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Nell Gwynn

Nell Gwynn, The Hungry Harlot 1756. The Bute Archive Mount Stuart

Nell Gwynn, the Hungary Harlot. Was the mistress of King Charles II, Nell Gwynn born Eleanor Gwyn. 2 February 1650, she was also one of the first British actresses.

This piece of political satire is in the form of a coded letter. This picture puzzle code is called a rebus, it has pictures in the place of certain words and is a good way to disguise vitriol and slander as it requires the reader to fill in the blanks. It is difficult to piece together but here goes…

‘ m(adam) w(ass) (eve)r such a f(??)se ..(?). as (U) (R) the most un(grate)full (bitch) (I)n the (world)………..

ending with

(U) w(i)ll (bee) an abandoned (house) wife. Nell Gwynn.

The Bute Collection at Mount Stuart has fantasticly humorous collection of portraiture and satirical etchings that mock the excesses of high fashion and politics in Georgian Britain. There are several, as this, attributed to Matthew Darly. He and his wife Mary specialised in caricature, firstly concentrating on political satire in the politically unstable 1750’s and then later on the world of fashion.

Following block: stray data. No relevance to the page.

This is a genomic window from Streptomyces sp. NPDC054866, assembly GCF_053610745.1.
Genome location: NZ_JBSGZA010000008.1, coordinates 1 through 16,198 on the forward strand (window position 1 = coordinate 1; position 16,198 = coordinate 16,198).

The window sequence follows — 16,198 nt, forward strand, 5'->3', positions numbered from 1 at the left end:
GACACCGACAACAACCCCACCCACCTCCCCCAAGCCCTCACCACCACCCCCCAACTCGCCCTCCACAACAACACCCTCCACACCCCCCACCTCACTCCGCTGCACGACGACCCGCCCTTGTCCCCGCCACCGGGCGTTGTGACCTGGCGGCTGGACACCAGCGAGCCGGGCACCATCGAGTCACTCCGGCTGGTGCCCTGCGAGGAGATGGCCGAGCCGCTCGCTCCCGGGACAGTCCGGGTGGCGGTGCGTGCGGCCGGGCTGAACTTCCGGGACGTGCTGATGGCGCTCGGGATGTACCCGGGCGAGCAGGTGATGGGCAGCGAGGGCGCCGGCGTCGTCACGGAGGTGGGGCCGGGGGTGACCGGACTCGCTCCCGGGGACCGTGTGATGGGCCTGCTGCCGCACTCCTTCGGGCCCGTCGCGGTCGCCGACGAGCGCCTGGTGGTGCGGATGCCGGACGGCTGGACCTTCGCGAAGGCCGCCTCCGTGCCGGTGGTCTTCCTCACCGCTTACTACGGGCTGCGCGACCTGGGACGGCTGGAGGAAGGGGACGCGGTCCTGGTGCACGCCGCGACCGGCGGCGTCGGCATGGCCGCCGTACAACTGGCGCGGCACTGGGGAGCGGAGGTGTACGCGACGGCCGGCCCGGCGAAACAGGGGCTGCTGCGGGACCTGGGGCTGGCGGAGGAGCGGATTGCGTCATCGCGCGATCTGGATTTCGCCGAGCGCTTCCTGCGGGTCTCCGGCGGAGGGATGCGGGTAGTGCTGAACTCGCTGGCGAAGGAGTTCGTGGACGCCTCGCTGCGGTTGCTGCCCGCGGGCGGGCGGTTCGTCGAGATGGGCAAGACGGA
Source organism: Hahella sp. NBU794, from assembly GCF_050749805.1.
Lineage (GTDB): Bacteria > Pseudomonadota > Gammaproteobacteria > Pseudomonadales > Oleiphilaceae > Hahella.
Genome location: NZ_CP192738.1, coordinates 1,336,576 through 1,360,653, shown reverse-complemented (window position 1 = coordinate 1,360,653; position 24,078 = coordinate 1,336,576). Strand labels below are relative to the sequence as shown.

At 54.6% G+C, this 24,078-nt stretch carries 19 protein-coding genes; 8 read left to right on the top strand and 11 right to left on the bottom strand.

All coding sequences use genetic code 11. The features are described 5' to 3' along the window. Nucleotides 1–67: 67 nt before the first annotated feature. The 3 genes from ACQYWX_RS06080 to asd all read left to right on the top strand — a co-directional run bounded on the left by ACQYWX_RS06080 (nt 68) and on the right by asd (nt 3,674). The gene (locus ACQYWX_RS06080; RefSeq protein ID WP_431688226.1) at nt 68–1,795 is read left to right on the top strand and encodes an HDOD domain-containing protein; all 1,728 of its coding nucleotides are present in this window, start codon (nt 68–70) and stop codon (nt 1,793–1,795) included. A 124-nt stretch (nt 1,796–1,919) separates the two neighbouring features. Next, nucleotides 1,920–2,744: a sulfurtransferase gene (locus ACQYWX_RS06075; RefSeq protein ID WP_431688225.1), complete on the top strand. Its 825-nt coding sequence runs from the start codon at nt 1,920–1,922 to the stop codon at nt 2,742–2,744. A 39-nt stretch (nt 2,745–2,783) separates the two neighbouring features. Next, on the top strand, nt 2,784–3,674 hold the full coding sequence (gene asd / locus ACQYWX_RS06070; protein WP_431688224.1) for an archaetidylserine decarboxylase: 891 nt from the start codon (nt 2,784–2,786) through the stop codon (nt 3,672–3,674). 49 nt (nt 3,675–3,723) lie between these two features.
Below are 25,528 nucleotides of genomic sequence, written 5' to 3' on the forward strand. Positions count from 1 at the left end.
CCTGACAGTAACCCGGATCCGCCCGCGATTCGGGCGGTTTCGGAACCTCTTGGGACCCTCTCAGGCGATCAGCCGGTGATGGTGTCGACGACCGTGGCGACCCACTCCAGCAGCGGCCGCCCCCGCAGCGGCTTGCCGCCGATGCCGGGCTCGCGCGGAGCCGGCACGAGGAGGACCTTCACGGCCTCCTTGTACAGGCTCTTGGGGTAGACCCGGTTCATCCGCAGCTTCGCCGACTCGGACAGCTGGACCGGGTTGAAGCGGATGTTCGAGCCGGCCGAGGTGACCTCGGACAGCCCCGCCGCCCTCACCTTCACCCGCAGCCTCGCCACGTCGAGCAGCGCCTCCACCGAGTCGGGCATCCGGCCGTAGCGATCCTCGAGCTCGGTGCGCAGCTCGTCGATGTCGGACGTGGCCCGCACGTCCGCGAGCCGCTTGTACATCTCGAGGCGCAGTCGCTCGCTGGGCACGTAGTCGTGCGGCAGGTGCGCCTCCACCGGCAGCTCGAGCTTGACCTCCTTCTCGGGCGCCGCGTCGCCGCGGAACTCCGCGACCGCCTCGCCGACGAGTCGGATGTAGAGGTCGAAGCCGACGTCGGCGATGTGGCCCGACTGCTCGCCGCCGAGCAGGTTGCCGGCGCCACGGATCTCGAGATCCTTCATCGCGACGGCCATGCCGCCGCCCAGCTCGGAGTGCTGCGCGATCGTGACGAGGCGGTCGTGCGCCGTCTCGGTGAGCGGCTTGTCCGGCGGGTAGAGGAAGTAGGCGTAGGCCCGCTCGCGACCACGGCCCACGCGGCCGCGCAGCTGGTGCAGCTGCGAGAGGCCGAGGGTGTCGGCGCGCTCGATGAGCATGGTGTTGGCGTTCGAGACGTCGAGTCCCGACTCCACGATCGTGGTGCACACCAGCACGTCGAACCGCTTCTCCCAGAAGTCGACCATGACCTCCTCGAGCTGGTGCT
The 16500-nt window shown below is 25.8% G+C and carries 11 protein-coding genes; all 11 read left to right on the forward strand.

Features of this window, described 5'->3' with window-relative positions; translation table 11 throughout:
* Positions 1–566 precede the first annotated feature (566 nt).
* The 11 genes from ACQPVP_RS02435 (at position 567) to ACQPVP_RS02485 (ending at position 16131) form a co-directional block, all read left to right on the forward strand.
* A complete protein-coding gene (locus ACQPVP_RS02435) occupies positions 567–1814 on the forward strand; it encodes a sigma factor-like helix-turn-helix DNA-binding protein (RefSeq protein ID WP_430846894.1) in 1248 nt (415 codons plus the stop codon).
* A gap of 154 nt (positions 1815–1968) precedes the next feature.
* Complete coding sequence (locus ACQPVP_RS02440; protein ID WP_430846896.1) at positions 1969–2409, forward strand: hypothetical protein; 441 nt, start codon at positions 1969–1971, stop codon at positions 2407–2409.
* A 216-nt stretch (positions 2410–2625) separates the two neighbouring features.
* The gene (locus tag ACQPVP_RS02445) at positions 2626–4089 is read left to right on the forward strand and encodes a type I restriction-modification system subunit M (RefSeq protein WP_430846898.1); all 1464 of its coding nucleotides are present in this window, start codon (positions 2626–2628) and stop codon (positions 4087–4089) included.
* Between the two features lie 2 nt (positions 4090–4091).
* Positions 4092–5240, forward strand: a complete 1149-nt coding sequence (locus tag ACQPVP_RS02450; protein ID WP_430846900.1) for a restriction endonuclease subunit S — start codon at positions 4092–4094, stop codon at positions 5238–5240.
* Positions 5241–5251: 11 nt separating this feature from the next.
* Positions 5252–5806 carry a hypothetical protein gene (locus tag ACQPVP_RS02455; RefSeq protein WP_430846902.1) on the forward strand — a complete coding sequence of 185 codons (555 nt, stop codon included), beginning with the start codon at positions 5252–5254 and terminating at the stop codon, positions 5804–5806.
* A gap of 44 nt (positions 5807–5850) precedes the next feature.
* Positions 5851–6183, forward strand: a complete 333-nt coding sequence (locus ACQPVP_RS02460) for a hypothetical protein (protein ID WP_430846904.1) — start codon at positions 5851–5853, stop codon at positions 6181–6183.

Courtesy of Bute Archive Mount Stuart

Bute Archive Mount Stuart

The Bute Collection contains 25,000 rare books and artefacts in one of the UK’s foremost private collections. Housed in the magnificent Gothic revival mansion of Mount Stuart on the isle of Bute, it provides a glimpse into centuries of art and history reflecting the interests of successive generations of the Bute family. Visitors can view everything from works on theology and ornithology to porcelain and custom-made furniture. A recent find of global significance is a Shakespeare First Folio containing many of the Bard’s most familiar plays.

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